So anyway, in this universe Charles Darwin not only had the thought that it seemed living creatures have changed or evolved over time – he also discovered DNA and that if you mix DNA from different animals together you can come up with a new better one that you can hatch out of an egg. ….Okay, I’ll go with it.
It is a little bizarre though because though these “beasties” are animals, they are treated like equipment. This freaking whale flies through the air all day with people and other animals all over and all inside it and I guess he’s just cool with it? Kind of weird…but you get used to the convention the farther you get and it begins to seem a bit less crazy until you start thinking about it again. The Clankers consider the Darwinists godless heathens and are for the most part terrified of the idea of all these beasts. The Darwinists can’t seem to understand why on earth you’d build a metal walker when animals can already walk (and also don’t break down and can stand back up if they fall.)
The book is written in third person, but alternates every few chapters between Alek and Deryn’s point of view – and so alternates between normal English and Deryn’s crazy way of talking which is awesome. She pretty much yells “Blisters!” or “Barking spiders!” about everything and it amuses me. I like it. It’s easy to pick up on and fun to read, I think. I enjoy both characters. They’re both young – 15, so do have a tendency to be a bit full of themselves and annoying and make mistakes, but not in a bad way – just in a realistic way. Deryn has got to be the best girl disguised as a boy soldier EVER. She never angsts about anything, she’s tough as nails, she can swear as good as any boy, and she is a brilliant midshipman…but in a really believable way, not a “No way you can actually do that, Mary Sue” way. She cares way more about her duty to ship and country than about finding a cute boy lost in the snow. It’s awesome. I enjoy her a lot.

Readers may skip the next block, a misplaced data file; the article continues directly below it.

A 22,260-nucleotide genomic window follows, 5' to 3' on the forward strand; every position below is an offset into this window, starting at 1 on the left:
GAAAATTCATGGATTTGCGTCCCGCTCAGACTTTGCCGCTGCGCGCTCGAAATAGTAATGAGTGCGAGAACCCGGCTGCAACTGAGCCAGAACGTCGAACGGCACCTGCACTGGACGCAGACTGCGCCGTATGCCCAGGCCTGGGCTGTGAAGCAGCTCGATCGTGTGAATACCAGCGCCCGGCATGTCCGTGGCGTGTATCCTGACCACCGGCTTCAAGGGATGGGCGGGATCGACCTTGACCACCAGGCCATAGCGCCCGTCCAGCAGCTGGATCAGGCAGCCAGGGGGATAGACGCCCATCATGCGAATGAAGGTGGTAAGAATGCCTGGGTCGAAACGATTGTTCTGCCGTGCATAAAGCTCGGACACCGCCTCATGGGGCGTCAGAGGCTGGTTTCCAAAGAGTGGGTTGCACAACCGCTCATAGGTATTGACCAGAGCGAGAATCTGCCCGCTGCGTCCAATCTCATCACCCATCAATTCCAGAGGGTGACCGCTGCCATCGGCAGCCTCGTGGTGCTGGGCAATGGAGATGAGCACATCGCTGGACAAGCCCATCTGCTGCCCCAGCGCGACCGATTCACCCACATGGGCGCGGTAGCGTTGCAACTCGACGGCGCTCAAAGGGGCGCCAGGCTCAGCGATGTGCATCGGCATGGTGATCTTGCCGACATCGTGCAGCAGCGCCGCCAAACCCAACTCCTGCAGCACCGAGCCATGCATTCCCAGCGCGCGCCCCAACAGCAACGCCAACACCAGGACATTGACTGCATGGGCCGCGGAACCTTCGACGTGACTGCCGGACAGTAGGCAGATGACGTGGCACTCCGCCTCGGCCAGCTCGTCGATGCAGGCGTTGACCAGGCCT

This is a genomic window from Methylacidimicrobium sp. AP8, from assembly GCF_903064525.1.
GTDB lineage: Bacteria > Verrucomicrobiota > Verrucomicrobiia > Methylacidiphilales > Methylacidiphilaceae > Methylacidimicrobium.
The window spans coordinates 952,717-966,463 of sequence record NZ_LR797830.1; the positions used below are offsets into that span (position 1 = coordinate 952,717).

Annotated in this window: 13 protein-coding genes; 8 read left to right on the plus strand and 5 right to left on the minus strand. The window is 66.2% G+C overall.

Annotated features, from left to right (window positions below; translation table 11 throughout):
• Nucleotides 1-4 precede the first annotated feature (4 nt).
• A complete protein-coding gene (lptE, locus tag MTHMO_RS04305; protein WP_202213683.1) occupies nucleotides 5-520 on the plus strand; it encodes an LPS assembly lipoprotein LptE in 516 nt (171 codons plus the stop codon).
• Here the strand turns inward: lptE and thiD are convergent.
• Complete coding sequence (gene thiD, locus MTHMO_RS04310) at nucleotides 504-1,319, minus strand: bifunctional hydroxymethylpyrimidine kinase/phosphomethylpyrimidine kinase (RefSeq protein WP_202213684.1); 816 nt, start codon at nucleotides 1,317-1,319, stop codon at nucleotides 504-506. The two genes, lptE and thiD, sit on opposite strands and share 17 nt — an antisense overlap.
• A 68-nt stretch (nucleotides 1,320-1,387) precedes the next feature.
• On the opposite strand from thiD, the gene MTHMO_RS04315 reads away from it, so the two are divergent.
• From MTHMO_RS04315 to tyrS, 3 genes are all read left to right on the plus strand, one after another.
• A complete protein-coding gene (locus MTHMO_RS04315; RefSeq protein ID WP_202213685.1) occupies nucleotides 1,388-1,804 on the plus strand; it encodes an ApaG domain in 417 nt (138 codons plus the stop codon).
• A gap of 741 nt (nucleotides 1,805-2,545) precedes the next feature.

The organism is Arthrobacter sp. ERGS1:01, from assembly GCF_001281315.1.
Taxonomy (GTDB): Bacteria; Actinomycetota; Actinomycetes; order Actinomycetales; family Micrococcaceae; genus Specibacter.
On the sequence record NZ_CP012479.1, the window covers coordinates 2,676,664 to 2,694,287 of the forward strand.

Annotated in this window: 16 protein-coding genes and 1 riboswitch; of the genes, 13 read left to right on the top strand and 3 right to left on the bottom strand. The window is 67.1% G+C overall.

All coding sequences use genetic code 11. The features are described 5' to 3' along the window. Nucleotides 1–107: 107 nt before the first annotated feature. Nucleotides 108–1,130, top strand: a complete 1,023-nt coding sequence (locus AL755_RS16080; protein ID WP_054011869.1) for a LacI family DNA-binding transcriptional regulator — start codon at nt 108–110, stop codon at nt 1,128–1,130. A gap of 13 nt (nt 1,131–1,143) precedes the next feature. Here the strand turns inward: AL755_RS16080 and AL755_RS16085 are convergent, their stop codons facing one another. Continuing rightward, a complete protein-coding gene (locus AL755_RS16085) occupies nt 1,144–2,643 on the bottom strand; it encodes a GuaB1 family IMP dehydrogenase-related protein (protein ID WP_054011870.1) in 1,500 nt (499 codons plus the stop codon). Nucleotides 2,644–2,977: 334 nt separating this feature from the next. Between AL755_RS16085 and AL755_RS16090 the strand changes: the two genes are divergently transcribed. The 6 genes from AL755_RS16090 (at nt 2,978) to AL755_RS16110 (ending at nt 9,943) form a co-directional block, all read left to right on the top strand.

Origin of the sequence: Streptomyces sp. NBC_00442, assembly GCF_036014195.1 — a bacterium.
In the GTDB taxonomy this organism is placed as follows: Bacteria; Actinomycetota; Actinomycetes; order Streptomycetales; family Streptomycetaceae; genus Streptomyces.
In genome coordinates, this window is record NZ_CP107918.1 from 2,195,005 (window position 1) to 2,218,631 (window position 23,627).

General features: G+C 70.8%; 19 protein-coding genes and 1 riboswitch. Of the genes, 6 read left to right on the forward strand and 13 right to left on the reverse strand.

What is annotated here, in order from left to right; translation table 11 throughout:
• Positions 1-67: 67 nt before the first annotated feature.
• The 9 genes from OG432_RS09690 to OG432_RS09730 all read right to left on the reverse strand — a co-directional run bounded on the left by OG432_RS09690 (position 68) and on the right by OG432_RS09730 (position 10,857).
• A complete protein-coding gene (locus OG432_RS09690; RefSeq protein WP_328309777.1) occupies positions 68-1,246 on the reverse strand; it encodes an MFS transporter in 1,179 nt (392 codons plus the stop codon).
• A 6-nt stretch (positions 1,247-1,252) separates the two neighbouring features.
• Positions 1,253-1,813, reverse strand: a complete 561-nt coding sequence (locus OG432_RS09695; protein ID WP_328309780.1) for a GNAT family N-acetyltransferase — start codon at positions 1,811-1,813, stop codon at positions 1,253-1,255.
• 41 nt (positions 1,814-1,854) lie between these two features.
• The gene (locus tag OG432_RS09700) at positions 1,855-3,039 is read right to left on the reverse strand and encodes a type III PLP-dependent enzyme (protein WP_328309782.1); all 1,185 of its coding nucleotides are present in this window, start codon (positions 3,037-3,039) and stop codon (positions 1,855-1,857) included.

The characters in general are just great. The plot is really interesting and knowing about WWI will not really spoil you too much. In this version, Archduke Ferdinand and Princess Sophie are not shot, but poisoned and it is suspected that the Germans (Austria’s allies) were actually the culprits, not the Serbs – it was certainly people anxious for war and desperate for a way to start it. The Leviathan starts on a mad expedition to deliver mysterious eggs full of some sort of beast to the Ottoman Empire for unknown reasons just before England declares war on Germany. And when Alek falls in with their party, things really get complicated for everyone.
I devoured Leviathan pretty quickly despite its length. The font is large and there are pictures! Gorgeous, steampunk pictures! The illustrations are really superb AND you can still view them even if you buy the book on your Kindle, which is great! I’m currently reading Behemoth and am completely invested in the story and the characters and cannot wait to find out what happens next.
This crazy almost-reality world Westerfeld has created is super intriguing, the characters are likable and realistic. Overall, a fantastic read and I definitely see Goliath in our Bibliomantics Book Club future!